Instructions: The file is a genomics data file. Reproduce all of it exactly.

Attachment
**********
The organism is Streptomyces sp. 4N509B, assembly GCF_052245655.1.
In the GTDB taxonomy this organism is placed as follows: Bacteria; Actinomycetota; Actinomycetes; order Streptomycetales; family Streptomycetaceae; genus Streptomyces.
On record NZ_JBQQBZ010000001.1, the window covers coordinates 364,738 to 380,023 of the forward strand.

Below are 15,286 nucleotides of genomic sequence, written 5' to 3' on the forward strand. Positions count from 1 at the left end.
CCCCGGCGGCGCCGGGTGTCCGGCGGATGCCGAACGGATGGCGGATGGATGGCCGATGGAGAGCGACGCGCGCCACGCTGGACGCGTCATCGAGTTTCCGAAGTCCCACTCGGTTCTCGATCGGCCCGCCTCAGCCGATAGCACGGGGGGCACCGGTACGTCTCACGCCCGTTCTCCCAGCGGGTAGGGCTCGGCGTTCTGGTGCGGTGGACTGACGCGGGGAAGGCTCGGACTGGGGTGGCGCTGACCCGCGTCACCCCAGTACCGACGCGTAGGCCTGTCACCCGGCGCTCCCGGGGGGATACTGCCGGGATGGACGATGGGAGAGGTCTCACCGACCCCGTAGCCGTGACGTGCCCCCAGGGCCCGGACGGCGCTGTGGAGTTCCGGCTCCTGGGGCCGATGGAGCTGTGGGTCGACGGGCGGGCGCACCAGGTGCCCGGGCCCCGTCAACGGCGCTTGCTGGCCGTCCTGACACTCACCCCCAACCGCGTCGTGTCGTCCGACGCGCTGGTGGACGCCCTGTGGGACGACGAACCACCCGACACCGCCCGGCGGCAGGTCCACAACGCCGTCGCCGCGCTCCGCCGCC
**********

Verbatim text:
The organism is Streptomyces sp. 4N509B, assembly GCF_052245655.1.
In the GTDB taxonomy this organism is placed as follows: Bacteria; Actinomycetota; Actinomycetes; order Streptomycetales; family Streptomycetaceae; genus Streptomyces.
On record NZ_JBQQBZ010000001.1, the window covers coordinates 364,738 to 380,023 of the forward strand.

Below are 15,286 nucleotides of genomic sequence, written 5' to 3' on the forward strand. Positions count from 1 at the left end.
CCCCGGCGGCGCCGGGTGTCCGGCGGATGCCGAACGGATGGCGGATGGATGGCCGATGGAGAGCGACGCGCGCCACGCTGGACGCGTCATCGAGTTTCCGAAGTCCCACTCGGTTCTCGATCGGCCCGCCTCAGCCGATAGCACGGGGGGCACCGGTACGTCTCACGCCCGTTCTCCCAGCGGGTAGGGCTCGGCGTTCTGGTGCGGTGGACTGACGCGGGGAAGGCTCGGACTGGGGTGGCGCTGACCCGCGTCACCCCAGTACCGACGCGTAGGCCTGTCACCCGGCGCTCCCGGGGGGATACTGCCGGGATGGACGATGGGAGAGGTCTCACCGACCCCGTAGCCGTGACGTGCCCCCAGGGCCCGGACGGCGCTGTGGAGTTCCGGCTCCTGGGGCCGATGGAGCTGTGGGTCGACGGGCGGGCGCACCAGGTGCCCGGGCCCCGTCAACGGCGCTTGCTGGCCGTCCTGACACTCACCCCCAACCGCGTCGTGTCGTCCGACGCGCTGGTGGACGCCCTGTGGGACGACGAACCACCCGACACCGCCCGGCGGCAGGTCCACAACGCCGTCGCCGCGCTCCGCCGCC